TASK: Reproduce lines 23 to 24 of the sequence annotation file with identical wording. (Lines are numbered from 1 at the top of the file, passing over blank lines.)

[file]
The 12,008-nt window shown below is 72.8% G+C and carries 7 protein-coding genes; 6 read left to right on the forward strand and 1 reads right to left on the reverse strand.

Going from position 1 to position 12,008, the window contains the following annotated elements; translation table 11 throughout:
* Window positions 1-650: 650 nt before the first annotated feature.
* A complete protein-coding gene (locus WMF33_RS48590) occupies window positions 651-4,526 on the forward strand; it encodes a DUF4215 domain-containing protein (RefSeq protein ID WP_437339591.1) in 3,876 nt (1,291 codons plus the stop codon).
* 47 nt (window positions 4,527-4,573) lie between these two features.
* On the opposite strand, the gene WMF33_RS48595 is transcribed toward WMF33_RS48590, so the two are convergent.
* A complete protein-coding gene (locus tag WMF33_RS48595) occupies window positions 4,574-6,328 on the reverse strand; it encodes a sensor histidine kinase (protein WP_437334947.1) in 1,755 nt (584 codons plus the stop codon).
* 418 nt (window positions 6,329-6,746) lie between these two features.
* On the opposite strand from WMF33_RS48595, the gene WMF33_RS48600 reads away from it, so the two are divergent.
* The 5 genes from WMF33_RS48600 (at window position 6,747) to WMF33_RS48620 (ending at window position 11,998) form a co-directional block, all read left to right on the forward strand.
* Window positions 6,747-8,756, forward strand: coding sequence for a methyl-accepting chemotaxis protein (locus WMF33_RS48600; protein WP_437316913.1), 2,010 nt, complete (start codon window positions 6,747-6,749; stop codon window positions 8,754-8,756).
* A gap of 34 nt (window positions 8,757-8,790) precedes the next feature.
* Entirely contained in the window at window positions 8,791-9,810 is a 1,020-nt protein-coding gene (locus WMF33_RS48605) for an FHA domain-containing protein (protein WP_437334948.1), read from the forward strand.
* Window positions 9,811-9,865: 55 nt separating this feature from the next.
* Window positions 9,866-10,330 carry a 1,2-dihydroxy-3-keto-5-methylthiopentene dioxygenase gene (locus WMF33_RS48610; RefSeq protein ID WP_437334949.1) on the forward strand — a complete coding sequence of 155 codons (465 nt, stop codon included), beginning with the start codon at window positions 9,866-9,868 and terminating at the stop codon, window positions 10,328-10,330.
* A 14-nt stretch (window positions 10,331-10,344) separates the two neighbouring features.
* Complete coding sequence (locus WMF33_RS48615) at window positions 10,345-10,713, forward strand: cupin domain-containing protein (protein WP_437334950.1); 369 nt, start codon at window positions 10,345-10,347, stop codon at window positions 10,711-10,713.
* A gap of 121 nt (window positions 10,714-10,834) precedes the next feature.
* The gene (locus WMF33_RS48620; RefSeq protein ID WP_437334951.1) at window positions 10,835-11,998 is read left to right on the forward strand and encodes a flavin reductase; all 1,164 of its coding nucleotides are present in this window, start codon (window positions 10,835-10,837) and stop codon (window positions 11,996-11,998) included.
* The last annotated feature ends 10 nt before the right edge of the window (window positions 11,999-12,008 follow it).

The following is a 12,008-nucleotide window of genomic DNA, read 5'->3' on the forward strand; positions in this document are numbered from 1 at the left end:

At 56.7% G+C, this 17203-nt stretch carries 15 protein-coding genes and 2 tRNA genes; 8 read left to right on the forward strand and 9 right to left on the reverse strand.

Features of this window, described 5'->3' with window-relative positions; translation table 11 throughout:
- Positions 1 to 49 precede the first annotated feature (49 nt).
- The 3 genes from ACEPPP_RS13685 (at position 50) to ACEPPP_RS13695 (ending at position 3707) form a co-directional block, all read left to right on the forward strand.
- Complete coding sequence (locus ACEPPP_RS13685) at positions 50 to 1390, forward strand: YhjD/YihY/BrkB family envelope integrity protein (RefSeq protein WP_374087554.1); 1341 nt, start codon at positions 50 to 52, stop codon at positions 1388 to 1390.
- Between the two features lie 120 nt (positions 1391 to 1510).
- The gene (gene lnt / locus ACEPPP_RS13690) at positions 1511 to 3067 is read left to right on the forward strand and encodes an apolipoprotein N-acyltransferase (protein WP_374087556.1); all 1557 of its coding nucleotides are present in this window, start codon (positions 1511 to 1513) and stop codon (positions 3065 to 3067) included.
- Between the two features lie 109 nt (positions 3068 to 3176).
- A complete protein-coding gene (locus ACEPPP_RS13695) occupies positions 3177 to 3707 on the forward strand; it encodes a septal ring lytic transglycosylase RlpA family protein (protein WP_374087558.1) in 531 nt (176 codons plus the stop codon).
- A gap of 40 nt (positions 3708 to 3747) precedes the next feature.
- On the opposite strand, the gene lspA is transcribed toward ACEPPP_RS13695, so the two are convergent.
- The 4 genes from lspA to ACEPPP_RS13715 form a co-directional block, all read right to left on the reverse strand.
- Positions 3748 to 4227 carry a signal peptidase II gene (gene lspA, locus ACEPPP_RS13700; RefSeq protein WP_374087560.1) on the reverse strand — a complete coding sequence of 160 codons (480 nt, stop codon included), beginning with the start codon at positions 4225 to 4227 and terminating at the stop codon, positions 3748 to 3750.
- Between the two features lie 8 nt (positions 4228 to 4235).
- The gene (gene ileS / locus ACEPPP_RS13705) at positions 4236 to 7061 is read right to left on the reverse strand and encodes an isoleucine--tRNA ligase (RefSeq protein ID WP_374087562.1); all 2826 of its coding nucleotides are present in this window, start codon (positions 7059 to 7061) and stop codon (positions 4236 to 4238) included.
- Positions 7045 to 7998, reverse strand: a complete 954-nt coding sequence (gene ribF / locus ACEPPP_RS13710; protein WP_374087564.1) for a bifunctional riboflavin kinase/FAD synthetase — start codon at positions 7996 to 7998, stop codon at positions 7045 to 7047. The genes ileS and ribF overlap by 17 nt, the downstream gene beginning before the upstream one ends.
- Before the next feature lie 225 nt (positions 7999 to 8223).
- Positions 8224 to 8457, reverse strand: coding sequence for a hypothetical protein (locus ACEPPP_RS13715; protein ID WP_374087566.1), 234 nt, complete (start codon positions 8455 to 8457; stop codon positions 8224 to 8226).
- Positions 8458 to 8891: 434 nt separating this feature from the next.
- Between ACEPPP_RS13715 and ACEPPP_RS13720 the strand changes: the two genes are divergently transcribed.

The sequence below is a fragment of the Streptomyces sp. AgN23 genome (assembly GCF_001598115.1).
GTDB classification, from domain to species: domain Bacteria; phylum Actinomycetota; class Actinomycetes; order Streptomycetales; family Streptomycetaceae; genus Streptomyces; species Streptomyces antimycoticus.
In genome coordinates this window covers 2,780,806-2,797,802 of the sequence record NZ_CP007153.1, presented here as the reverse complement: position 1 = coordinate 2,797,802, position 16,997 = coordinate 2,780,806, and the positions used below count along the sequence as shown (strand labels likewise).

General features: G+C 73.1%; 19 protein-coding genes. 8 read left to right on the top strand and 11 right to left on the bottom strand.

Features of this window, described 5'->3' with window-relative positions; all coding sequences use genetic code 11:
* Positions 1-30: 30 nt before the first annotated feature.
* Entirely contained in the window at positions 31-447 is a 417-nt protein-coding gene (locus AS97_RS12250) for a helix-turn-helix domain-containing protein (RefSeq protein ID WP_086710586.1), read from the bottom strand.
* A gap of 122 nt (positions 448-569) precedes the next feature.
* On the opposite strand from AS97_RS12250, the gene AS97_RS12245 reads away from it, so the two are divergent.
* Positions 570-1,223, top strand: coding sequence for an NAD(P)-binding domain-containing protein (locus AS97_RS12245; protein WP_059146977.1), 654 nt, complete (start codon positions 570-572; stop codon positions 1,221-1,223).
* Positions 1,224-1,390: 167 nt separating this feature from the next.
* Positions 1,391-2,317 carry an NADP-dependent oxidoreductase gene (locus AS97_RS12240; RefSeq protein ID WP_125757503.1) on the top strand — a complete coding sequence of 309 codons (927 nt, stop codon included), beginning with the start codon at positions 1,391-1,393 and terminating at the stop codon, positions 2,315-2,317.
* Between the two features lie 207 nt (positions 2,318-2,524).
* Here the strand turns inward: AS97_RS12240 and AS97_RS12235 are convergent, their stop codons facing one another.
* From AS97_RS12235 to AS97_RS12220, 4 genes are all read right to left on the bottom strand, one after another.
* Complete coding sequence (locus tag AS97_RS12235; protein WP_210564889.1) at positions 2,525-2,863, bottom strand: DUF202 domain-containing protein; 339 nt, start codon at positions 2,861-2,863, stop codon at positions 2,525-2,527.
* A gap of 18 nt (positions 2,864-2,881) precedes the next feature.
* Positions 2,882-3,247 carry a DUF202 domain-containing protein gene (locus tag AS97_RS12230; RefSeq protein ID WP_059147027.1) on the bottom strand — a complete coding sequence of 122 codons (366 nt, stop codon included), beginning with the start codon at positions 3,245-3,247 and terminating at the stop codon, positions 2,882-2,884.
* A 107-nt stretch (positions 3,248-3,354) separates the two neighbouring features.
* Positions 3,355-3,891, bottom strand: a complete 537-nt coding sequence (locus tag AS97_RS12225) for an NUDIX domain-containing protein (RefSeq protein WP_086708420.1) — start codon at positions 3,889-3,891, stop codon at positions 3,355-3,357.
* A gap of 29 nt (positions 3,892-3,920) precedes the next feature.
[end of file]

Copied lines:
Features of this window, described 5'->3' with window-relative positions; translation table 11 throughout:
- Positions 1 to 49 precede the first annotated feature (49 nt).